Graph types

When discussing Serokell’s work for Elsevier, it is necessary to make a distinction between graph types, specifically, homogeneous and heterogeneous graphs.

  • Homogeneous graphs have uniform edge types and are simple and easy to use for processing and analyzing data.
  • Heterogeneous graphs comprise multiple node and edge types. The complexity of their structure, while allowing for more nuanced modeling, also presents significant challenges in data interpretation and manipulation.

Dense and sparse graph data storage

A crucial aspect of developing models requiring complex feature representations is the ability to store additional detailed information about nodes and edges in matrices. Two main data storage methods include:

  • Dense storage uses adjacency matrices, which are effective for smaller or densely connected graphs but become inefficient for large graphs with many potential connections.
  • Sparse storage only records existing connections, employing adjacency lists. It significantly enhances storage efficiency and computational speed, making it ideal for large, sparsely connected graphs. This method also accommodates weights, either directly within the adjacency list or as a separate entity. Sparse graph representations are generally a better choice because of their space efficiency and alignment with modern data-intensive applications.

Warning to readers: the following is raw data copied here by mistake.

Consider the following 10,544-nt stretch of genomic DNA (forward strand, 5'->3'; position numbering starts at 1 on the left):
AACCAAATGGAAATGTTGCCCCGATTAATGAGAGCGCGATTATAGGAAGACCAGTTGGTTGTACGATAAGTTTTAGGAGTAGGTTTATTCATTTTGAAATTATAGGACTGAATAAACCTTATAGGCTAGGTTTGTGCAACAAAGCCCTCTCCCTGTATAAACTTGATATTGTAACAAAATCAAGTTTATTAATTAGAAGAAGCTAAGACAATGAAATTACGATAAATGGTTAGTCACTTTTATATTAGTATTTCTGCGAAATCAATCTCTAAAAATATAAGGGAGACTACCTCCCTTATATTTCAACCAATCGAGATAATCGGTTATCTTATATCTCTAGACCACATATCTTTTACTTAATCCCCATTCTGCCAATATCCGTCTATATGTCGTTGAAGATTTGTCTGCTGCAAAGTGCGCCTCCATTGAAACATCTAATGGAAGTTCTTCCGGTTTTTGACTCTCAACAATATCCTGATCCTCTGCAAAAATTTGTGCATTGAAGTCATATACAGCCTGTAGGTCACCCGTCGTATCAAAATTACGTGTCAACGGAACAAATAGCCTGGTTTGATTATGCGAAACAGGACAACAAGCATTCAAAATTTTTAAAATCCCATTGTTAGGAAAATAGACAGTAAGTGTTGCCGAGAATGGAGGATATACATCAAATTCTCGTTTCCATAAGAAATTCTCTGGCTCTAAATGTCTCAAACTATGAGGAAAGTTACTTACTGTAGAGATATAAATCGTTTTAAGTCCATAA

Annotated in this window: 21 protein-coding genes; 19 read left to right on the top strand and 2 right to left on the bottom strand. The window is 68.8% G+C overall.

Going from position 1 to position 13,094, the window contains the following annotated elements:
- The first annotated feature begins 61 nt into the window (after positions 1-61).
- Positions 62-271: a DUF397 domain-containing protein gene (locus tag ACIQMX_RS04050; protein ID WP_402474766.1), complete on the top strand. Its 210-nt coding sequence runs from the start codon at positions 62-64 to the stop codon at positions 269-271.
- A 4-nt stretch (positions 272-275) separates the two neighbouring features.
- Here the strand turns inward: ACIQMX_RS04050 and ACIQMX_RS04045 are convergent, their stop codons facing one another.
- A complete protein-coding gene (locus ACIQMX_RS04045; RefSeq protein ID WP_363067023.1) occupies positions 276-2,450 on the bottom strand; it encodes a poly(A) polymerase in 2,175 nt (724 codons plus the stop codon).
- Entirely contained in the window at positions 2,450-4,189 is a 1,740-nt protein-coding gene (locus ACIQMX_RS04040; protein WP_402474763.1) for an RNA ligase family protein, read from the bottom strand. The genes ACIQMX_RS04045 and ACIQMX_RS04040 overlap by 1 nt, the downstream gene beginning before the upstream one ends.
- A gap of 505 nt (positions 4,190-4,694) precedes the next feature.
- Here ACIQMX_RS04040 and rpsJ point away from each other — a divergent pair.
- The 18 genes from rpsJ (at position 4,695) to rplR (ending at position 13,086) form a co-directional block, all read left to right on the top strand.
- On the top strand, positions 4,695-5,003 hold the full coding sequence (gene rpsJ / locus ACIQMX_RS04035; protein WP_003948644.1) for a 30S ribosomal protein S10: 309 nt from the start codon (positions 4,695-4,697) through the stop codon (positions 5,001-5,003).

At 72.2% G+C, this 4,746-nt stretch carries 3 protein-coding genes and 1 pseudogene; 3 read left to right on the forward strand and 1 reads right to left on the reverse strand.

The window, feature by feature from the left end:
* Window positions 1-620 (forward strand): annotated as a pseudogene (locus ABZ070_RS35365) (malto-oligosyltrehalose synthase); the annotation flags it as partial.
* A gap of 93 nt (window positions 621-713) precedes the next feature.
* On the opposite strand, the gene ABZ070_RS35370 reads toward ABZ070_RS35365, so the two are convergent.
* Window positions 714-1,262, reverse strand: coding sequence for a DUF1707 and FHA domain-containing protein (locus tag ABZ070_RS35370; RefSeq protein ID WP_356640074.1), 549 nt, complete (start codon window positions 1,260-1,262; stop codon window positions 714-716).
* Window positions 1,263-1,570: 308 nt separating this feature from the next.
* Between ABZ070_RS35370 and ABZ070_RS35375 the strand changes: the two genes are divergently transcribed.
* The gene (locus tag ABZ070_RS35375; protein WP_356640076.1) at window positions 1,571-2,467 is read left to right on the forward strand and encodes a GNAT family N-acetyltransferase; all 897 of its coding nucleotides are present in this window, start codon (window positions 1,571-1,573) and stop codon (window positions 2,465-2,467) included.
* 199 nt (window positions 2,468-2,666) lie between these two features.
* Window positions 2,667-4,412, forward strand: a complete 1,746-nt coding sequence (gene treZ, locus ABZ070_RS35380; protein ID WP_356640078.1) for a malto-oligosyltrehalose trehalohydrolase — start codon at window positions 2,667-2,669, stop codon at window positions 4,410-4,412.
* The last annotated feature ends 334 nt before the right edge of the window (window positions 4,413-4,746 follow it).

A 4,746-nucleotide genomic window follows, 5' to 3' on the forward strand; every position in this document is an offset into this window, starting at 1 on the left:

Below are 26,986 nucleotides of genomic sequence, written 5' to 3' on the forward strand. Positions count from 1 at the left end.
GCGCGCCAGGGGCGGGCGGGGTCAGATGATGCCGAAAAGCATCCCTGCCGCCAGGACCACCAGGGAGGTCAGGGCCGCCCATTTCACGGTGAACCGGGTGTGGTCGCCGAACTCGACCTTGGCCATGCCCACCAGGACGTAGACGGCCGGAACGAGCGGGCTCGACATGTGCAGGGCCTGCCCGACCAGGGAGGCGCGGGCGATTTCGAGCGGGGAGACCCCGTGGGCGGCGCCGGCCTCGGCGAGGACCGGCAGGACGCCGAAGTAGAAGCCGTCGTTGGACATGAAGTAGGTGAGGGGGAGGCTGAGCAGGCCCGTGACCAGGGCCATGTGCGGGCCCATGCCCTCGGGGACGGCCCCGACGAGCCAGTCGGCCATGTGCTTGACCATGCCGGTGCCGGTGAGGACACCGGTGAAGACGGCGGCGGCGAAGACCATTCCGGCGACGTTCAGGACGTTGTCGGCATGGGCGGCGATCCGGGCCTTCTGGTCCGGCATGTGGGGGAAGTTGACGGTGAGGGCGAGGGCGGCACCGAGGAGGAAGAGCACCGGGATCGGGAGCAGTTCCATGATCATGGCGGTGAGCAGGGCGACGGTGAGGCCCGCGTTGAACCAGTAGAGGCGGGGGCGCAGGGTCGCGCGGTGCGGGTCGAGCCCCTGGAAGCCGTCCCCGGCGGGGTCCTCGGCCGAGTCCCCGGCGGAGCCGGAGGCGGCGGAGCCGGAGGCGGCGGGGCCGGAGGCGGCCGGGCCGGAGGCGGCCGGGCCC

Directed and undirected graphs

Another important distinction to make is between directed and undirected graphs.

  • Directed graphs facilitate relationships that flow from one node to another in a specified direction.
  • Undirected graphs feature bidirectional relationships, essential for accurately modeling various real-world data interactions.

Data available in the Elsevier project

The data we have used is stored in a heterogeneous and directed format, chosen for its ability to efficiently represent directional relationships and to save space through sparse storage.

This setup, however, required significant adjustments to the original coding to accommodate the data’s directional properties. Even a small sample from the dataset, which includes just one small molecule, features nearly 21,500 edges. The complete dataset is even more complex, containing several hundred small molecules, 10 distinct node types and 158 different edge types.